I want to show you a straightforward approach to drawing faces. An approach that will get you results immediately and spark your confidence to go even deeper into your drawing. I have used this approach with many students over the past 30 years and with great success.

The secret is learning about shapes and divisions. If all you are doing is trying to draw a face you are going to stumble right away. If you can perceive the face as a boundary full of interesting shapes and you can locate  these shapes into a 'measured order' will draw a face every time and it will look like a face every time. I guarantee it!

I'll give you the 'Face Drawing System' at the start of the class. We will master it in about 5 minutes and then move forward to applying it with a realistic drawing and painting of a face.. No photos, screen shots, or mirrors will be used to 'copy' from.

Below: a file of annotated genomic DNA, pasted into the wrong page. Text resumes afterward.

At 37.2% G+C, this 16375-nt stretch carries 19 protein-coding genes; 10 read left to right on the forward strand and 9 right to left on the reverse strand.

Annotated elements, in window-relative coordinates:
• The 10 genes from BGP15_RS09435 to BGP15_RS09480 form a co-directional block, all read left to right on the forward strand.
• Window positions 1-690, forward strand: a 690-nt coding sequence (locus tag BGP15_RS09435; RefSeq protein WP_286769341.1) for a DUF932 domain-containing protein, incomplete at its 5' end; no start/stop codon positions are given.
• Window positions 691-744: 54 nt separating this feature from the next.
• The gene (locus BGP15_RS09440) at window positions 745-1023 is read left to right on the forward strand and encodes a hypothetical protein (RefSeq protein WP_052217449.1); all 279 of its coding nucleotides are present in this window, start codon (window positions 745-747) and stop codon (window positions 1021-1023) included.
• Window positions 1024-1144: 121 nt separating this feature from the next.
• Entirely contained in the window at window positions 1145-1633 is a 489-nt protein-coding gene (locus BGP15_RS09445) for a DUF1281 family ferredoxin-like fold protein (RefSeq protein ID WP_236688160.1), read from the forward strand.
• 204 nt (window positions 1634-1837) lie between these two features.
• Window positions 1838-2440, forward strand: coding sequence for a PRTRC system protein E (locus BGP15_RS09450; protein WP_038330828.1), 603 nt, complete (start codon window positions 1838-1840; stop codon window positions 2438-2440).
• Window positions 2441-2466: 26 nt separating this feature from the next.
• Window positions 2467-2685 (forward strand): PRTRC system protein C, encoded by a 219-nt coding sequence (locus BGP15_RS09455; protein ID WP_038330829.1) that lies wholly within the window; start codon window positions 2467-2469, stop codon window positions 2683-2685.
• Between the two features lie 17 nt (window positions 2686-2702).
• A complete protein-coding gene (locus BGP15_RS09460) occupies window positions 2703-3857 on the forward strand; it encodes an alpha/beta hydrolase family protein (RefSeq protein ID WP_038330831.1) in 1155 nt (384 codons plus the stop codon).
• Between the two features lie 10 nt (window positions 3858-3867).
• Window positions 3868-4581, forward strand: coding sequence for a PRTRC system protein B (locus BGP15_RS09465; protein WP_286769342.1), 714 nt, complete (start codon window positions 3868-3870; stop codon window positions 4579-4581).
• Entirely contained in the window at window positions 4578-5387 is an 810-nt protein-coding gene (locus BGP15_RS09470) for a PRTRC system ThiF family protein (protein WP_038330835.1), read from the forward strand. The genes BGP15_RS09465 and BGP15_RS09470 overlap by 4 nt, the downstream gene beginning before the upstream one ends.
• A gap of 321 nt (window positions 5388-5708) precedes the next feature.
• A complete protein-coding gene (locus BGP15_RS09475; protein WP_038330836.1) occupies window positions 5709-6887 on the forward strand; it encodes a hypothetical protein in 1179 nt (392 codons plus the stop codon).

You will need:
 -HB pencil, an eraser, and a blending stump. (a finger or Q-tip will also work)
-140lb watercolor paper or a heavy piece of paper
-Watercolor paints
-good pencil crayons.(something that will add some accent colors)
-practice paper.

I will guide you step by step all the way through the entire class and we will learn together.

Finish Up With color. depth, and decoration

Bring Your Picture As Far As You Want Or Keep It Very Simple

Meet Your Teacher

Teacher Profile Image

Ron Mulvey✏️

Artist / Art Teacher


I've been working as a full-time artist since 1980. I have had the pleasure of teaching art since 1983 and have taught thousands of classes on drawing and painting. I would consider it a privilege to assist you in achieving your artistic goals.

I have taught the basic and advanced mechanics and principles which give us the skill and confidence to express creatively, for the past 30 years. Sharing them is my passion! 

What Do I Like Teaching?

Watercolors and Acrylic are my specialty. I work with oils also but not as often as the water based mediums.